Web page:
Lost in all the "another story about the west vs. Islam" coverage was something absolutely mind-blowing for those of us old enough to remember the 1970s. A British Prime Minister stood up and said the IRA's armed struggle was over. Independent assessors said that the organisation was relinquishing the capacity to mount a terrorist attack. And to cap it all, Ian Paisley sits talking with a Catholic Bishop, is photogrpahed smiling at the meeting, and under some circumstances would enter a coalition government with Sinn Fein.
I was born in 1961, which means that the 'armed struggle' which broke out afresh at the end of the 60s was the first news I remember well. It carried on right through my life, until the cease-fire was announced in August 1994. I remember the date, as that's when my son Jonathan was born.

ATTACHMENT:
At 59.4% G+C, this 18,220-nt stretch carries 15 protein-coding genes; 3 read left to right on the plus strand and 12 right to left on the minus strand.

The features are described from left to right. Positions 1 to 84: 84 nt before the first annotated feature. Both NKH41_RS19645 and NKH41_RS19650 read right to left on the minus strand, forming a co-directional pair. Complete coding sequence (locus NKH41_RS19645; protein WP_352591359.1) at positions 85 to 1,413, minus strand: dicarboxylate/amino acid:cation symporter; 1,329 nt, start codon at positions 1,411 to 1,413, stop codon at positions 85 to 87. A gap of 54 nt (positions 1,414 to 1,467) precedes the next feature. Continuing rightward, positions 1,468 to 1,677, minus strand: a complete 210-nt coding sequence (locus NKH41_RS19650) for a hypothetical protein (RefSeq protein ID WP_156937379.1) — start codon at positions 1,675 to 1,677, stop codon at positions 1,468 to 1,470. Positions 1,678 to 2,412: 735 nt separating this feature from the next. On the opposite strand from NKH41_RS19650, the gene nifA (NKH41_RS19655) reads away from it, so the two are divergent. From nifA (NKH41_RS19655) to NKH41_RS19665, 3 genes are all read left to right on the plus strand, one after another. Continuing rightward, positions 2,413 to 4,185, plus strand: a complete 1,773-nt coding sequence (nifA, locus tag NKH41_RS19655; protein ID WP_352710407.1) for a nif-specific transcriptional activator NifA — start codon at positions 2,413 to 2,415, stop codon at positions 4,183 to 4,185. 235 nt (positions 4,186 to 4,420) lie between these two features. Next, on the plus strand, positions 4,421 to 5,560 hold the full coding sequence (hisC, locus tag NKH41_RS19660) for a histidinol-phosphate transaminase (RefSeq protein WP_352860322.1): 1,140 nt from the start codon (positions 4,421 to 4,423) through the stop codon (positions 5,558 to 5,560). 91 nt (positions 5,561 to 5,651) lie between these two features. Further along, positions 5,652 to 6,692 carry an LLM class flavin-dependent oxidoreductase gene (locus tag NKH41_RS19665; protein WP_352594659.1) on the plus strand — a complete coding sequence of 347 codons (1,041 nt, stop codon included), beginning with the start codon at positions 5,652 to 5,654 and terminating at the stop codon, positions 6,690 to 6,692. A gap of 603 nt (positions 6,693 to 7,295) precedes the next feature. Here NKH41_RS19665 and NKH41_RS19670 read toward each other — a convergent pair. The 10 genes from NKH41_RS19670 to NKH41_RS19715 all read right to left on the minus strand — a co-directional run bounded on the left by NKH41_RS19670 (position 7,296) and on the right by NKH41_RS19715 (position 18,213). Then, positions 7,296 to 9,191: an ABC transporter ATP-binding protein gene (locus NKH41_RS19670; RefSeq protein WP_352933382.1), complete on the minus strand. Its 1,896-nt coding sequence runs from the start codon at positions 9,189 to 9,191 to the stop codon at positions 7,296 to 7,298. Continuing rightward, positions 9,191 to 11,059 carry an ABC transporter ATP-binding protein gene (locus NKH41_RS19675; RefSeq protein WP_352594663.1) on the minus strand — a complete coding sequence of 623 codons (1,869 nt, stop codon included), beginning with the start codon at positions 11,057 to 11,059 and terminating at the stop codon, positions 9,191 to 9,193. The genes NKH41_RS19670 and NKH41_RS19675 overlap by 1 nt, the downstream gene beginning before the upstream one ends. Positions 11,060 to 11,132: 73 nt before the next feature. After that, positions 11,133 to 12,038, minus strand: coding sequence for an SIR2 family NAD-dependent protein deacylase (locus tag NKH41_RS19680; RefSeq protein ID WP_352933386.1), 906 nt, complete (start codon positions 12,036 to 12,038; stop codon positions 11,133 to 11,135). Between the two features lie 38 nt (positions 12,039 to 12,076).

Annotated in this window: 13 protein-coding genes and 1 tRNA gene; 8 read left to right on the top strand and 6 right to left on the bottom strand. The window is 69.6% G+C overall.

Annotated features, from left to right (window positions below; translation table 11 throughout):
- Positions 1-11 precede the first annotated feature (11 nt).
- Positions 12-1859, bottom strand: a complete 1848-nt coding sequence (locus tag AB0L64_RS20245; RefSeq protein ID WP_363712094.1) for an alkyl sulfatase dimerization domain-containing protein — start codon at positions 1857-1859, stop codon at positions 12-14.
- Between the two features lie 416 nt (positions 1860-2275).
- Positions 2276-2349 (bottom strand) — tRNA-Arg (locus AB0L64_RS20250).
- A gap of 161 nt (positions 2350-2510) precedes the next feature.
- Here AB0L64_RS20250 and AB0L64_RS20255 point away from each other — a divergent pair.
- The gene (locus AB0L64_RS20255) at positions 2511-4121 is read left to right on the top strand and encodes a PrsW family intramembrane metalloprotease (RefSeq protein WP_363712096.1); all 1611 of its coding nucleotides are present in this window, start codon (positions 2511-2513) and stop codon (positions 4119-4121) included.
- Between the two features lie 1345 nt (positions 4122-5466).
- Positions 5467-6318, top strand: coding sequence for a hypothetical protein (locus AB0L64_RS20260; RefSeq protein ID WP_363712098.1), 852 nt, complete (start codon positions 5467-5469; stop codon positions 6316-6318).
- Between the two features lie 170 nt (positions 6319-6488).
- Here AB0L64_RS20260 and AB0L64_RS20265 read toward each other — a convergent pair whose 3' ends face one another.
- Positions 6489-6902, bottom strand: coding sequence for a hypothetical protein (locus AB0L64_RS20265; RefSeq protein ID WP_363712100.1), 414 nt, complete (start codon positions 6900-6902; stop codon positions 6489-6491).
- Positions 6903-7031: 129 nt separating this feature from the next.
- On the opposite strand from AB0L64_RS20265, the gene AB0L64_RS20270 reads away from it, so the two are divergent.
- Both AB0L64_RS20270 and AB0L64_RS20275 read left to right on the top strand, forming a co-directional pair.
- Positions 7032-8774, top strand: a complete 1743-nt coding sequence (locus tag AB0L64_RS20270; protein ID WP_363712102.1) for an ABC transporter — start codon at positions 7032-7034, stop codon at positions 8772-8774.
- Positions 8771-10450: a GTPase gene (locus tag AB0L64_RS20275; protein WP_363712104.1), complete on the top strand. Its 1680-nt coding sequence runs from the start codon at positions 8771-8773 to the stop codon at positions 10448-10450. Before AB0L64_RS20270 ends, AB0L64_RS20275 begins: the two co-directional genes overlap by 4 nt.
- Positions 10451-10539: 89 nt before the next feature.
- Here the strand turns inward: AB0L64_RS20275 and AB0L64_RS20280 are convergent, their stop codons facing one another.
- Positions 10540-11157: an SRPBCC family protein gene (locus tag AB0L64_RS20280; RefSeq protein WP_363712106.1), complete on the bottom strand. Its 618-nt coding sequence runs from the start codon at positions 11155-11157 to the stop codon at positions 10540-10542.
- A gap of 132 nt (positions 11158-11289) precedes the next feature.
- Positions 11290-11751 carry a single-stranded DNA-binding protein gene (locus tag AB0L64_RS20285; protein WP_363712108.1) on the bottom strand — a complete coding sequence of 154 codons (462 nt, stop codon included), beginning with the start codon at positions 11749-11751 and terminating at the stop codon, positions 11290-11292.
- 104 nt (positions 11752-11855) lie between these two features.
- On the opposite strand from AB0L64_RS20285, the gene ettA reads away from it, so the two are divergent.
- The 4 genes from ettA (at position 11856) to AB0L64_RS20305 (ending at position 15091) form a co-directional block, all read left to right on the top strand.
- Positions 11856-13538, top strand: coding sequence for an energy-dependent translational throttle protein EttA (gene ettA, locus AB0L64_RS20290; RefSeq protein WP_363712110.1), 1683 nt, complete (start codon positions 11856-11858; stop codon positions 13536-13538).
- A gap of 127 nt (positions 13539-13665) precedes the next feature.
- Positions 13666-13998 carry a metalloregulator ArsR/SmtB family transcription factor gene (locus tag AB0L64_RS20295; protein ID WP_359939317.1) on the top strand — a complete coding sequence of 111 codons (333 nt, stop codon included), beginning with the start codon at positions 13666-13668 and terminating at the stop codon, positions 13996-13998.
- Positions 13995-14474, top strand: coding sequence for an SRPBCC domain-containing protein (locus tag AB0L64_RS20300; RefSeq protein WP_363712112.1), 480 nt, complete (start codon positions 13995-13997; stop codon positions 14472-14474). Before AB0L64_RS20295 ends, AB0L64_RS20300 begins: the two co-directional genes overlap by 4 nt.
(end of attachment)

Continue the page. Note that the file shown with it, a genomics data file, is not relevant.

Perhaps things have changed politically so that terrorism is no longer seen as a way of achieving objectives; perhaps the option of terrorism looks very different post 9/11, especially with US supporters. Maybe people have just got older, wiser and are prepared to listen.
I don't know enough about the story of Northern Ireland to pass any judgments on this, but all I can say is that I'd much rather see people talking at tables than fighting in the streets. They still have a long way to go, but from this distance, it looks like things really have undergone a significant change.
It's just a pity that the media's obsession with Islam has drowned out what might turn out to be a real cause for celebration.